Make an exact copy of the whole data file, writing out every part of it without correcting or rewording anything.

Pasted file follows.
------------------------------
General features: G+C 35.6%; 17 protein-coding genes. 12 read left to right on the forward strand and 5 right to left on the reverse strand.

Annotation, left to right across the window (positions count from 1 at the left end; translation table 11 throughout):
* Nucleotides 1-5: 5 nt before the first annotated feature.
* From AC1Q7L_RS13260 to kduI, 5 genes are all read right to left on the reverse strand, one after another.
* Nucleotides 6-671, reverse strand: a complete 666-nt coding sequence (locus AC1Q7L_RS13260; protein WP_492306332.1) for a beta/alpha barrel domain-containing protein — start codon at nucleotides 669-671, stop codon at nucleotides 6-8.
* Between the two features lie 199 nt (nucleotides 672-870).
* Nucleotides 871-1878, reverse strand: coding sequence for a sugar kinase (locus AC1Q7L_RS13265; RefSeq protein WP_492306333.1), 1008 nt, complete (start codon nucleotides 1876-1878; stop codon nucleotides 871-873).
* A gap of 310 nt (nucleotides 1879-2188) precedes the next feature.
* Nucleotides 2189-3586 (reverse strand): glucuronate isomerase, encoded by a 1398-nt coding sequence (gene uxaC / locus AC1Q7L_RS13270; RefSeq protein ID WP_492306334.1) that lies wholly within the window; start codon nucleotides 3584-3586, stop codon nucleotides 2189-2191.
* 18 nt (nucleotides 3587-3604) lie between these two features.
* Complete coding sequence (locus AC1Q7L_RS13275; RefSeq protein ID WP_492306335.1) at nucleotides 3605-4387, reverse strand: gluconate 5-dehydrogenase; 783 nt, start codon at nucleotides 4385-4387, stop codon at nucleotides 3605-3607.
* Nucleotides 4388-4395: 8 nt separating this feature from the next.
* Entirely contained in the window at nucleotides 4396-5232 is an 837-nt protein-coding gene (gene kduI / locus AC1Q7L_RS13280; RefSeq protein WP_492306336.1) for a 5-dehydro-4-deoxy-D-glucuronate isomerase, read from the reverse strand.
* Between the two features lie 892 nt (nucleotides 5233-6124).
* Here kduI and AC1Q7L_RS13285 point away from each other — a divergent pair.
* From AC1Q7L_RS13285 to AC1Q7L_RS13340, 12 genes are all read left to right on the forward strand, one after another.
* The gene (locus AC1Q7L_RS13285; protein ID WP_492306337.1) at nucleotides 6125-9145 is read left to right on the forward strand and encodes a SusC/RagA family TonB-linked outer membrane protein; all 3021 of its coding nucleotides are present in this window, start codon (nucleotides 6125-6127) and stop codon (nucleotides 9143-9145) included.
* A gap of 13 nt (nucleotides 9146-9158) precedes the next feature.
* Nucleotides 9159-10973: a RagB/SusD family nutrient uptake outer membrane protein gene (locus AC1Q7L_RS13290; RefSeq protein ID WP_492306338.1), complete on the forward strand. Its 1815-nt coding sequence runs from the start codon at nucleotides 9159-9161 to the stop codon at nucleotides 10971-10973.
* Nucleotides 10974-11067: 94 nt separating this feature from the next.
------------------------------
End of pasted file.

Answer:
General features: G+C 35.6%; 17 protein-coding genes. 12 read left to right on the forward strand and 5 right to left on the reverse strand.

Annotation, left to right across the window (positions count from 1 at the left end; translation table 11 throughout):
* Nucleotides 1-5: 5 nt before the first annotated feature.
* From AC1Q7L_RS13260 to kduI, 5 genes are all read right to left on the reverse strand, one after another.
* Nucleotides 6-671, reverse strand: a complete 666-nt coding sequence (locus AC1Q7L_RS13260; protein WP_492306332.1) for a beta/alpha barrel domain-containing protein — start codon at nucleotides 669-671, stop codon at nucleotides 6-8.
* Between the two features lie 199 nt (nucleotides 672-870).
* Nucleotides 871-1878, reverse strand: coding sequence for a sugar kinase (locus AC1Q7L_RS13265; RefSeq protein WP_492306333.1), 1008 nt, complete (start codon nucleotides 1876-1878; stop codon nucleotides 871-873).
* A gap of 310 nt (nucleotides 1879-2188) precedes the next feature.
* Nucleotides 2189-3586 (reverse strand): glucuronate isomerase, encoded by a 1398-nt coding sequence (gene uxaC / locus AC1Q7L_RS13270; RefSeq protein ID WP_492306334.1) that lies wholly within the window; start codon nucleotides 3584-3586, stop codon nucleotides 2189-2191.
* 18 nt (nucleotides 3587-3604) lie between these two features.
* Complete coding sequence (locus AC1Q7L_RS13275; RefSeq protein ID WP_492306335.1) at nucleotides 3605-4387, reverse strand: gluconate 5-dehydrogenase; 783 nt, start codon at nucleotides 4385-4387, stop codon at nucleotides 3605-3607.
* Nucleotides 4388-4395: 8 nt separating this feature from the next.
* Entirely contained in the window at nucleotides 4396-5232 is an 837-nt protein-coding gene (gene kduI / locus AC1Q7L_RS13280; RefSeq protein WP_492306336.1) for a 5-dehydro-4-deoxy-D-glucuronate isomerase, read from the reverse strand.
* Between the two features lie 892 nt (nucleotides 5233-6124).
* Here kduI and AC1Q7L_RS13285 point away from each other — a divergent pair.
* From AC1Q7L_RS13285 to AC1Q7L_RS13340, 12 genes are all read left to right on the forward strand, one after another.
* The gene (locus AC1Q7L_RS13285; protein ID WP_492306337.1) at nucleotides 6125-9145 is read left to right on the forward strand and encodes a SusC/RagA family TonB-linked outer membrane protein; all 3021 of its coding nucleotides are present in this window, start codon (nucleotides 6125-6127) and stop codon (nucleotides 9143-9145) included.
* A gap of 13 nt (nucleotides 9146-9158) precedes the next feature.
* Nucleotides 9159-10973: a RagB/SusD family nutrient uptake outer membrane protein gene (locus AC1Q7L_RS13290; RefSeq protein ID WP_492306338.1), complete on the forward strand. Its 1815-nt coding sequence runs from the start codon at nucleotides 9159-9161 to the stop codon at nucleotides 10971-10973.
* Nucleotides 10974-11067: 94 nt separating this feature from the next.